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him by the leg, arm, or any other place, his flesh comes from the bones, and is plucked off by the hand that would lift him up.” Wherefore I incline to believe, that the cara, van Dr. Shaw speaks of, was first killed by one of these pestilential winds, and then was instantly covered with sand (storms of sand being exceedingly cominon in the deserts*). which was the efficient and direct cause of their preservation in their sound state, and not those hot scorching winds to which it is attributed by the Doctor; these, on the contrary, having a disposition to putrefy, rather than to preserve, them. The sand of the deserts has the property of drying, in concurrence with the heat of the sun, as Dr. Shaw himself tells us : “ The same violent heat may be the reason, likewise, why the carcasses of camels, and other creatures, which lie exposed in these deserts, are quickly drained of that moisture which would otherwise dispose them to putrefaction; and being hereby put into a state of preservation, not much inferior to what is communicated by spices and bandages, they will continue a number of years without mouldering away.”. All, then, that we have to suppose is, that the sand, which first covered and preserved the bodies of this caravan, was afterwards, by the shifting of the winds, blown away from them, so as to leave them entirely exposed to view, and in that uncommon state of preservation and incorruption in which they are said to have been found. The supposition seems to be absolutely necessary, in accounting for the phenomenon, as the pestilential wind, supposed to have destroyed them, and which has been described above, could never have left the bodies in such a dry and sound condition.
I am, &c. 1772, Jun.
XLII. On the Leviathan,
MR. URBAN, YOU are aware, without doubt, of the dispute there has been amongst the learned about the Leviathan described in the xlist. chapter of the book of Job, and mentioned in the civth Psalm; some fixing upon one of God's creatures for
Churchill, V. po
the animal intended by the sacred writers, and soine upon another. Dr. Thomas Shaw may be deemed the most literate of all our English travellers, in respect of the Encyclo pædia, or learning in all its branches and extent; and as he visited the Eastern parts of the world, and has touched upon this subject in his book, and particularly in his Dissertation, on the Mosaic Pavement at Præneste, (see his Supplement, p. 86) one would expect something decisive upon this con troverted point from him. He is of opinion, that the Leviathan is no other than the Crocodile, which these are has words) from the scaly quality and hardness of its coat, or (in the scripture phrase, Job 41, 17.) whose scales so-stick together, that they cannot be sundered, is in no danger (v. 7.) of kaving his skin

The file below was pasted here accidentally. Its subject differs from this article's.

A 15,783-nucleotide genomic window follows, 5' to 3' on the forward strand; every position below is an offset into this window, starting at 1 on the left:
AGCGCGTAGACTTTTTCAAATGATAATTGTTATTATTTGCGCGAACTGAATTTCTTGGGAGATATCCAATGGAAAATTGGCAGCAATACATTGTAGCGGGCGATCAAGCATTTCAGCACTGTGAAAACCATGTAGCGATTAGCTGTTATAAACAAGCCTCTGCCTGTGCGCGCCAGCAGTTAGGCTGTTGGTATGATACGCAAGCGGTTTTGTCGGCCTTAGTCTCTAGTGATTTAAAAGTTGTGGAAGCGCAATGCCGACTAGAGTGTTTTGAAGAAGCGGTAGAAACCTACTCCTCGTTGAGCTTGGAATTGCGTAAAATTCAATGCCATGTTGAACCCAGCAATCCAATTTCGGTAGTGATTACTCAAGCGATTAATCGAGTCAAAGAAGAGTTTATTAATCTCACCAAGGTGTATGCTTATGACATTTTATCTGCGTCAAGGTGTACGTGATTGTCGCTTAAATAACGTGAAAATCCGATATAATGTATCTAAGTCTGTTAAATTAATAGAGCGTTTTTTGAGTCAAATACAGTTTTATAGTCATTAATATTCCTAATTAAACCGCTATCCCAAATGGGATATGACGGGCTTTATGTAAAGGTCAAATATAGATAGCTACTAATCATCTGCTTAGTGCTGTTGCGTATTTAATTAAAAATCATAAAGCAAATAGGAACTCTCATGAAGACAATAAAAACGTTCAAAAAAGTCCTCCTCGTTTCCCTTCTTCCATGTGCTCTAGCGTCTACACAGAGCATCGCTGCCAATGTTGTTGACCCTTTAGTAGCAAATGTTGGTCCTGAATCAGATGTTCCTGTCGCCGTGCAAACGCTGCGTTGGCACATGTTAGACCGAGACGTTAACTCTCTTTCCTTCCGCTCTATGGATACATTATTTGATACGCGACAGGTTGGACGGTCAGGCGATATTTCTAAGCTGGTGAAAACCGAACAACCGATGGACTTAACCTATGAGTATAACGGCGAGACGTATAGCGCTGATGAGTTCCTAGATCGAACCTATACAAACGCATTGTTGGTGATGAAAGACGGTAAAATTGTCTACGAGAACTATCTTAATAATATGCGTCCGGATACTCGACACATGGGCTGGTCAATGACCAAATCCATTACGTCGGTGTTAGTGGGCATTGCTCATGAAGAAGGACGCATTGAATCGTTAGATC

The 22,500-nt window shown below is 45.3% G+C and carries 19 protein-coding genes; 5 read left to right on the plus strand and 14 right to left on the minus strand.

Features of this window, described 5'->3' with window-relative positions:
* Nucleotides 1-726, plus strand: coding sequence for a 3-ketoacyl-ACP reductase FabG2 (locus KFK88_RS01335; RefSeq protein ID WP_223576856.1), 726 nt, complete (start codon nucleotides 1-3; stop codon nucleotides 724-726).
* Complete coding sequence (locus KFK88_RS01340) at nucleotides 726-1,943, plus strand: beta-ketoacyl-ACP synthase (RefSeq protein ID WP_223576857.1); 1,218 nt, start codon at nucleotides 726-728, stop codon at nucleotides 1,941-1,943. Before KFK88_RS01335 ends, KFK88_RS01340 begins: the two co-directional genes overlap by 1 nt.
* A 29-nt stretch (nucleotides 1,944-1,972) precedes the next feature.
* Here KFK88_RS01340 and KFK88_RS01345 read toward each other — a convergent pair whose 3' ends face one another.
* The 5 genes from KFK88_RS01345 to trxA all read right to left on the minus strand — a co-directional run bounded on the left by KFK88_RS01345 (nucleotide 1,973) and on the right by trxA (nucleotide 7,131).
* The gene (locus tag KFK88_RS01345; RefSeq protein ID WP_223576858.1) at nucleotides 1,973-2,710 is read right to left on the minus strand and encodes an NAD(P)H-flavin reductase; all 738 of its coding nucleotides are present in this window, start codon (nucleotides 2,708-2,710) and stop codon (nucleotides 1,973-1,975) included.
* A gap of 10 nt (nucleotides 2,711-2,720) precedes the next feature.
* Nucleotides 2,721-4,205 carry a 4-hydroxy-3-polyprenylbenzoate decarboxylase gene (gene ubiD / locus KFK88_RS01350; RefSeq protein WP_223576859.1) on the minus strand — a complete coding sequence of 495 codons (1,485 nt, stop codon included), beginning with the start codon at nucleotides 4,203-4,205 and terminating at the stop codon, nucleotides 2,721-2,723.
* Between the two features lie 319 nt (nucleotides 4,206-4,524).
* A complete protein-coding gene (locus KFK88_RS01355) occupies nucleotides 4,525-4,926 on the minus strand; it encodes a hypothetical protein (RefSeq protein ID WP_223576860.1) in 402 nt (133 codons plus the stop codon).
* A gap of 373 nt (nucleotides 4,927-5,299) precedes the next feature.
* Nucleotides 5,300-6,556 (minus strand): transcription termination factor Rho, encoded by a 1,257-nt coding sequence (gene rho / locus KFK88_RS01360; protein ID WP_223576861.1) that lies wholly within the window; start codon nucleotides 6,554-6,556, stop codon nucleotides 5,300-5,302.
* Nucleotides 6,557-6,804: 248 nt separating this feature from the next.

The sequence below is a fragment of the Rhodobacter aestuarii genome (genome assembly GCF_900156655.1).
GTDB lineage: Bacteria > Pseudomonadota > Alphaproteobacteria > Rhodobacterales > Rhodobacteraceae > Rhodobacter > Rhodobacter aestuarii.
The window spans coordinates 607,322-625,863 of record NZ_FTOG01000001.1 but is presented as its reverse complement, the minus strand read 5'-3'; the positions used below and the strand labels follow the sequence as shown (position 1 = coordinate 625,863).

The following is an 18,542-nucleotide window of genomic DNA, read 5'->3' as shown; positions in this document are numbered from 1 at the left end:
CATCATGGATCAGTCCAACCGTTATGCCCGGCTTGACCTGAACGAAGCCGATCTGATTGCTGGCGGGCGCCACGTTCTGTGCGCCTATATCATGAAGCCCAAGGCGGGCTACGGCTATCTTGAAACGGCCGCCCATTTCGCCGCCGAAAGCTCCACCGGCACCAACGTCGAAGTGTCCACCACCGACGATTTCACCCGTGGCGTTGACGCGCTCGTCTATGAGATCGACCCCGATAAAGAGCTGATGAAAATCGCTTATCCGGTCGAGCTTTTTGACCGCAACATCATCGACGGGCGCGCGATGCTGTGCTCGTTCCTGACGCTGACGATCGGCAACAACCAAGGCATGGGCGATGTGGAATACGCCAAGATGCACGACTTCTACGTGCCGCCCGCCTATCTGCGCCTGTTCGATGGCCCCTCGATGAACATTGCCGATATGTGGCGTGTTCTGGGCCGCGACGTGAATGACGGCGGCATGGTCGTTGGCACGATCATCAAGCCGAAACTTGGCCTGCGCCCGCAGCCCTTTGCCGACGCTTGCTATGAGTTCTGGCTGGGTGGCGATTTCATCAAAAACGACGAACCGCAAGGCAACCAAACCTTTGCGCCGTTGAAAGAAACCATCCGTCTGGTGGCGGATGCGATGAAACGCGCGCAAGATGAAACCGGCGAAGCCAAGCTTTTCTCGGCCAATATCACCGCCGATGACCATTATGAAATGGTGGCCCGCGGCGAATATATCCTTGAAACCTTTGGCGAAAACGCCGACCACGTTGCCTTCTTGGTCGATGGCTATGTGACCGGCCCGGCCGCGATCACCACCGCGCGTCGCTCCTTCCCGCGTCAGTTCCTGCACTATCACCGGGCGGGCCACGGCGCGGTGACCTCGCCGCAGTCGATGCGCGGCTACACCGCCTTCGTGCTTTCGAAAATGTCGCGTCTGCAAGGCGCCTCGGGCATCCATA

filled with barbed irons, or his head with fish spears. The Crocodile is of too great weight and magnitude likewise (v. i.) to be drawn out of the river, as fish usually are, with a hook. The Crocodile then, from these apposite characteristics, may be well taken for the Leviathan, as it is des cribed above in the book of Job? This conjecture of the Doctor's is not new, for you may find it in Calmet's Dictionary, as likewise in other writers; and I much question, though our able traveller has thought proper to adopt and revive it, whether it be the true interpretation. The Crocodile is a river animal entirely, and is never found in the sea: at this time he is not found in the lower or northern parts of the Nile, but in upper Egypt only. And yet the Royal Psalmits says expressly,
CIV. 24. The earth is full of thy riches;